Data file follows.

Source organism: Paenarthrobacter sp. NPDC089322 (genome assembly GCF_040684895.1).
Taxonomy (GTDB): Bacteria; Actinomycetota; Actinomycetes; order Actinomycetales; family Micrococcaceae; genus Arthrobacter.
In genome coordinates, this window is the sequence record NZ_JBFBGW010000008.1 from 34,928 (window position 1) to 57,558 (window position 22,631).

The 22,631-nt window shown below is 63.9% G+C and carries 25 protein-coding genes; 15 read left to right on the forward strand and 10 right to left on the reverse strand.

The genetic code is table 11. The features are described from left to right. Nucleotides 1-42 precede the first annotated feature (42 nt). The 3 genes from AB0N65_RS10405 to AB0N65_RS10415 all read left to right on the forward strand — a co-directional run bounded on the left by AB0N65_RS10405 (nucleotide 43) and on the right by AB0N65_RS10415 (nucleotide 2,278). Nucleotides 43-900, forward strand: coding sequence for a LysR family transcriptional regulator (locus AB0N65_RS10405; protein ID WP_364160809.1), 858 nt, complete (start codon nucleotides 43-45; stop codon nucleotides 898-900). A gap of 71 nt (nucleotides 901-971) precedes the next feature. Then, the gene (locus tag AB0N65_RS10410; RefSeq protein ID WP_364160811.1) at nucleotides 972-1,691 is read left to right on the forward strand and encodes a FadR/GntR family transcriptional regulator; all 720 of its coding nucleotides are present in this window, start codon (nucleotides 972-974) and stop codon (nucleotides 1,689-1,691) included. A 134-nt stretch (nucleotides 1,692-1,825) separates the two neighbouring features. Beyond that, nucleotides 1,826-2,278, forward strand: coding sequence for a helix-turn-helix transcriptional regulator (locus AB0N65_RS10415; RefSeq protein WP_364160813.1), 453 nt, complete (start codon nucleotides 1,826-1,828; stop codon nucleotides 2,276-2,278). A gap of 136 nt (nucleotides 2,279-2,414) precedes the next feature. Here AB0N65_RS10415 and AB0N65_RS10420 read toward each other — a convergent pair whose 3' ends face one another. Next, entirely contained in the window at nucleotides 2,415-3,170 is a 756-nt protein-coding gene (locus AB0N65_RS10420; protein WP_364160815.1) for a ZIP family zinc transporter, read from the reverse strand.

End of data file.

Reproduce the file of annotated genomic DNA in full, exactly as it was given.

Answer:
Source organism: Paenarthrobacter sp. NPDC089322 (genome assembly GCF_040684895.1).
Taxonomy (GTDB): Bacteria; Actinomycetota; Actinomycetes; order Actinomycetales; family Micrococcaceae; genus Arthrobacter.
In genome coordinates, this window is the sequence record NZ_JBFBGW010000008.1 from 34,928 (window position 1) to 57,558 (window position 22,631).

The 22,631-nt window shown below is 63.9% G+C and carries 25 protein-coding genes; 15 read left to right on the forward strand and 10 right to left on the reverse strand.

The genetic code is table 11. The features are described from left to right. Nucleotides 1-42 precede the first annotated feature (42 nt). The 3 genes from AB0N65_RS10405 to AB0N65_RS10415 all read left to right on the forward strand — a co-directional run bounded on the left by AB0N65_RS10405 (nucleotide 43) and on the right by AB0N65_RS10415 (nucleotide 2,278). Nucleotides 43-900, forward strand: coding sequence for a LysR family transcriptional regulator (locus AB0N65_RS10405; protein ID WP_364160809.1), 858 nt, complete (start codon nucleotides 43-45; stop codon nucleotides 898-900). A gap of 71 nt (nucleotides 901-971) precedes the next feature. Then, the gene (locus tag AB0N65_RS10410; RefSeq protein ID WP_364160811.1) at nucleotides 972-1,691 is read left to right on the forward strand and encodes a FadR/GntR family transcriptional regulator; all 720 of its coding nucleotides are present in this window, start codon (nucleotides 972-974) and stop codon (nucleotides 1,689-1,691) included. A 134-nt stretch (nucleotides 1,692-1,825) separates the two neighbouring features. Beyond that, nucleotides 1,826-2,278, forward strand: coding sequence for a helix-turn-helix transcriptional regulator (locus AB0N65_RS10415; RefSeq protein WP_364160813.1), 453 nt, complete (start codon nucleotides 1,826-1,828; stop codon nucleotides 2,276-2,278). A gap of 136 nt (nucleotides 2,279-2,414) precedes the next feature. Here AB0N65_RS10415 and AB0N65_RS10420 read toward each other — a convergent pair whose 3' ends face one another. Next, entirely contained in the window at nucleotides 2,415-3,170 is a 756-nt protein-coding gene (locus AB0N65_RS10420; protein WP_364160815.1) for a ZIP family zinc transporter, read from the reverse strand.